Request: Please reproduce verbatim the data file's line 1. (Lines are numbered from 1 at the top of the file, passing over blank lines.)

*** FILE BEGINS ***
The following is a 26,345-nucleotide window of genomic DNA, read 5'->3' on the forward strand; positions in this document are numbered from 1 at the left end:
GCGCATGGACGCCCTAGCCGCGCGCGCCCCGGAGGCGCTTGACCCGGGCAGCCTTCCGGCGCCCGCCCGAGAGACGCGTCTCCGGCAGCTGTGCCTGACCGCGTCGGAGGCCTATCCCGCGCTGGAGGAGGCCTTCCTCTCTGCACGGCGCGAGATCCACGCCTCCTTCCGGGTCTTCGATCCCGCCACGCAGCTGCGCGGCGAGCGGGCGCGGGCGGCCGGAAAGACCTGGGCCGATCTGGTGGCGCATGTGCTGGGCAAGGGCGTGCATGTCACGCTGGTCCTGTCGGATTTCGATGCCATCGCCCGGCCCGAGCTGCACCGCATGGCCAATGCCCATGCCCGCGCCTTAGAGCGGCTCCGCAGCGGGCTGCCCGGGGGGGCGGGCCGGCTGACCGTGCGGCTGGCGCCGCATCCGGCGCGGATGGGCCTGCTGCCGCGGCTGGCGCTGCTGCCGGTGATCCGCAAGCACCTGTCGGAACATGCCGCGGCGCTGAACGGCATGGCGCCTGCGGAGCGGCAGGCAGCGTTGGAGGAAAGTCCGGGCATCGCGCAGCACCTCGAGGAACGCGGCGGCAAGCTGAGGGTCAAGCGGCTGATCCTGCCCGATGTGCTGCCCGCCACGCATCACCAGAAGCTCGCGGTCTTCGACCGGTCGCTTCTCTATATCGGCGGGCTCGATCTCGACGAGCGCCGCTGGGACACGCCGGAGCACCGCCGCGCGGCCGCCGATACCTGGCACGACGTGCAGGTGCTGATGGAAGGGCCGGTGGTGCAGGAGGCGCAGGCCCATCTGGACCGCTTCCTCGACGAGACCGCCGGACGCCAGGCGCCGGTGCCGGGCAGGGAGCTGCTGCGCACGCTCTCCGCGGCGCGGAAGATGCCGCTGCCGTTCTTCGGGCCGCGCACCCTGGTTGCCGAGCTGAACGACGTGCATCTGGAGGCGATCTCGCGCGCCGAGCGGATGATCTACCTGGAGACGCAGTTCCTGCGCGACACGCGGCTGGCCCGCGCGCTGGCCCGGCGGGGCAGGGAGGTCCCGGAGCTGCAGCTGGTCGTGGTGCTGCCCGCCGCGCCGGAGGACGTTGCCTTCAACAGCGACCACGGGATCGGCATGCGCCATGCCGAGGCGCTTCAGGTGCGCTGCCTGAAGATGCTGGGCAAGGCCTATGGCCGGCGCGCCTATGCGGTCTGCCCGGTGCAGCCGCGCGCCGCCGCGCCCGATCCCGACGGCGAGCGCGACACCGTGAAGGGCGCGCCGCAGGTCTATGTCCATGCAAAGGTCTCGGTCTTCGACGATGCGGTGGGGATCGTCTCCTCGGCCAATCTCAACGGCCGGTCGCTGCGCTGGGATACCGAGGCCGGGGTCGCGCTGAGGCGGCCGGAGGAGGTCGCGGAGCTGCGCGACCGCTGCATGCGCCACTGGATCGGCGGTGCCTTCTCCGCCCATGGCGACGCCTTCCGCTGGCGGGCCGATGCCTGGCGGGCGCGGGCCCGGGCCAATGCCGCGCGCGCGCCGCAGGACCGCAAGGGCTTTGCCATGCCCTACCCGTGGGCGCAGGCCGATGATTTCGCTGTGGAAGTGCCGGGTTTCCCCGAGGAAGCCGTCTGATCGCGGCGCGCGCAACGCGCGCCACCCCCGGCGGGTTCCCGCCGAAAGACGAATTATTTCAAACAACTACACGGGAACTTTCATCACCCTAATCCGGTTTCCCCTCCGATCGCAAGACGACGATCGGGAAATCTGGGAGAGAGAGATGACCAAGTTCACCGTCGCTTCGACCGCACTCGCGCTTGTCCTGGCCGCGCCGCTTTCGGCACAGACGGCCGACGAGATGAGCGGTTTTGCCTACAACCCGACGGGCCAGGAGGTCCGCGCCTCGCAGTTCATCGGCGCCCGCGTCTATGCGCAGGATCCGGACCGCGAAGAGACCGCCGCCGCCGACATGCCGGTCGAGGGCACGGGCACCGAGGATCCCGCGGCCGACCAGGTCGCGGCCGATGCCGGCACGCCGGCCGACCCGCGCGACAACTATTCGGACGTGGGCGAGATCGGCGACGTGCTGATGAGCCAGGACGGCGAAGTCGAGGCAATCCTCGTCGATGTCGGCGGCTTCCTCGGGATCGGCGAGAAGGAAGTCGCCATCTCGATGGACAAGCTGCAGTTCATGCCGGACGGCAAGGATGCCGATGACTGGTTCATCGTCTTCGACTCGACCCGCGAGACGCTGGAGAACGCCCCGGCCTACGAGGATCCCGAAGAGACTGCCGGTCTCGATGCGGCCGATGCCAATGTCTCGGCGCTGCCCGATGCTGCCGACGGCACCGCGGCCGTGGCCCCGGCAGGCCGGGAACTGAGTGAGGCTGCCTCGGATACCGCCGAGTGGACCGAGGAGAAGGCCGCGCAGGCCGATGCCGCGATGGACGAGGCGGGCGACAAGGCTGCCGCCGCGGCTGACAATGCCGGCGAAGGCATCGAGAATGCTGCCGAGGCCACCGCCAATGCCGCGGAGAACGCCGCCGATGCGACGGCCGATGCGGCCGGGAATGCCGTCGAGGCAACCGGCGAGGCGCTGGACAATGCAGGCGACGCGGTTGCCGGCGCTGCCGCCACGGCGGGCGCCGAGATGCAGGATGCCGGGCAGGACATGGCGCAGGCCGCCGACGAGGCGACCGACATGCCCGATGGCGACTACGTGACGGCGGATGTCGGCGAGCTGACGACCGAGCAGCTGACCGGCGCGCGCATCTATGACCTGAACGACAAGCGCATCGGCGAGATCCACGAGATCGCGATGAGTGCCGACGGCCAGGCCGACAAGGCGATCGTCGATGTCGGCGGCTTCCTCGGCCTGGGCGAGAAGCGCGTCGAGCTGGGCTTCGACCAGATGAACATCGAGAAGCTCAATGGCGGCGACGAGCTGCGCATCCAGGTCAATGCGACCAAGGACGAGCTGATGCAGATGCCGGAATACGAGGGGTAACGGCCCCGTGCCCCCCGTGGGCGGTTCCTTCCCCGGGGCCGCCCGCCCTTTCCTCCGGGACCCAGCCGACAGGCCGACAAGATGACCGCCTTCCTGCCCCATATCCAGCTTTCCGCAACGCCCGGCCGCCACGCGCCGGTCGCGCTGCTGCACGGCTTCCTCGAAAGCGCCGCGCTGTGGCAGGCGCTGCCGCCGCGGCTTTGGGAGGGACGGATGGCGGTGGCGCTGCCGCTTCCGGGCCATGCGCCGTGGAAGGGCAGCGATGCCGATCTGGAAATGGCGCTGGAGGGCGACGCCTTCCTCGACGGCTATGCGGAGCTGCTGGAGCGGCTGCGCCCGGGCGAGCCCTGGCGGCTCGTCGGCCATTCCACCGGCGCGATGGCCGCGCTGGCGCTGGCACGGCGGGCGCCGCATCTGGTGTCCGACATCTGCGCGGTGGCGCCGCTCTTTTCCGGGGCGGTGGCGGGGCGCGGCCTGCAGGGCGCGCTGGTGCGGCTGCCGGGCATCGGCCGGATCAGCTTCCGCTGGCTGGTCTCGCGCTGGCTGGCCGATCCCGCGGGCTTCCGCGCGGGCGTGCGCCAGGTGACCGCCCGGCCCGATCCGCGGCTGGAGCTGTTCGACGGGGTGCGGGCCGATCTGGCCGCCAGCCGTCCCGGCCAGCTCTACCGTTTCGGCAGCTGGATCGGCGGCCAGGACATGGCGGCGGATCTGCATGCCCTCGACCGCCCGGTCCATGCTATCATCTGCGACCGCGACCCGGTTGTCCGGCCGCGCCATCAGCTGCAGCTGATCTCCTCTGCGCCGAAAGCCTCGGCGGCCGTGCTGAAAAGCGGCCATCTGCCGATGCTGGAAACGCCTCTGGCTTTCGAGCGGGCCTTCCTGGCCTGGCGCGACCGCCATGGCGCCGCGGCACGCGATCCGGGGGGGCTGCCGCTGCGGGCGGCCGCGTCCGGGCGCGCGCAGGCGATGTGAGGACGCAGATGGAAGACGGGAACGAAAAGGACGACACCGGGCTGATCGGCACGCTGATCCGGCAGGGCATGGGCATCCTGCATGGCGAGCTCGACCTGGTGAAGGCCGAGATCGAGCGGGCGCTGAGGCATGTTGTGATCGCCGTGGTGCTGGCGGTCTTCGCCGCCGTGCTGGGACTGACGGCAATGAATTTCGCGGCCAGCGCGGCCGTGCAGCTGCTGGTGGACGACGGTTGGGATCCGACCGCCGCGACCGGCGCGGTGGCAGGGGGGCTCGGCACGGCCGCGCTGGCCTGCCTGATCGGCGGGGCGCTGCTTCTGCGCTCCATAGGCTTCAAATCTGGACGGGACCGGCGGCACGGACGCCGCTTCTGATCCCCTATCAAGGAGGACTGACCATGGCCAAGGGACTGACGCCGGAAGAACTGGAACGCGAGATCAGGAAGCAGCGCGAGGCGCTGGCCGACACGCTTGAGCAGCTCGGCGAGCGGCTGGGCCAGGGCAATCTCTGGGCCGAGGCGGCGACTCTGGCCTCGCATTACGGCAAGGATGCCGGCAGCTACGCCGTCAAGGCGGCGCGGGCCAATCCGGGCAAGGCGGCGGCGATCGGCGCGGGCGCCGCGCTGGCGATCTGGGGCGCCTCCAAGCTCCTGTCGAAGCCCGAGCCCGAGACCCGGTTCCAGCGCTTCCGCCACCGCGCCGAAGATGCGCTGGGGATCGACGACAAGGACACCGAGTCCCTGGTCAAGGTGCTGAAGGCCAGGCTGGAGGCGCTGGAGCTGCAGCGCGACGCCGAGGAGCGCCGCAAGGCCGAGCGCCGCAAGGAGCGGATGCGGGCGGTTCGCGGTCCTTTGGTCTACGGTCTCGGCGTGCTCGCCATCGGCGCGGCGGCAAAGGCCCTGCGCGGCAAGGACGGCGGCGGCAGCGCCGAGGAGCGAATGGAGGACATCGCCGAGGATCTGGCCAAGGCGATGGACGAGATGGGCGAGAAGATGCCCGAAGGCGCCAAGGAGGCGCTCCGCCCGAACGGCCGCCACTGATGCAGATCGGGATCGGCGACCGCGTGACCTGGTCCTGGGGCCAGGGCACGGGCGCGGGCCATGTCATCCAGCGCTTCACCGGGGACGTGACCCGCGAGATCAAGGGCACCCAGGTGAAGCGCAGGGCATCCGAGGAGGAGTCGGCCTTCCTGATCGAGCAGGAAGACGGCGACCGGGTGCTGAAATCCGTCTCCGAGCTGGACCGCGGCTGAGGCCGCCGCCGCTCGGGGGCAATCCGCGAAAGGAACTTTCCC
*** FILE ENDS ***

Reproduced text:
The following is a 26,345-nucleotide window of genomic DNA, read 5'->3' on the forward strand; positions in this document are numbered from 1 at the left end: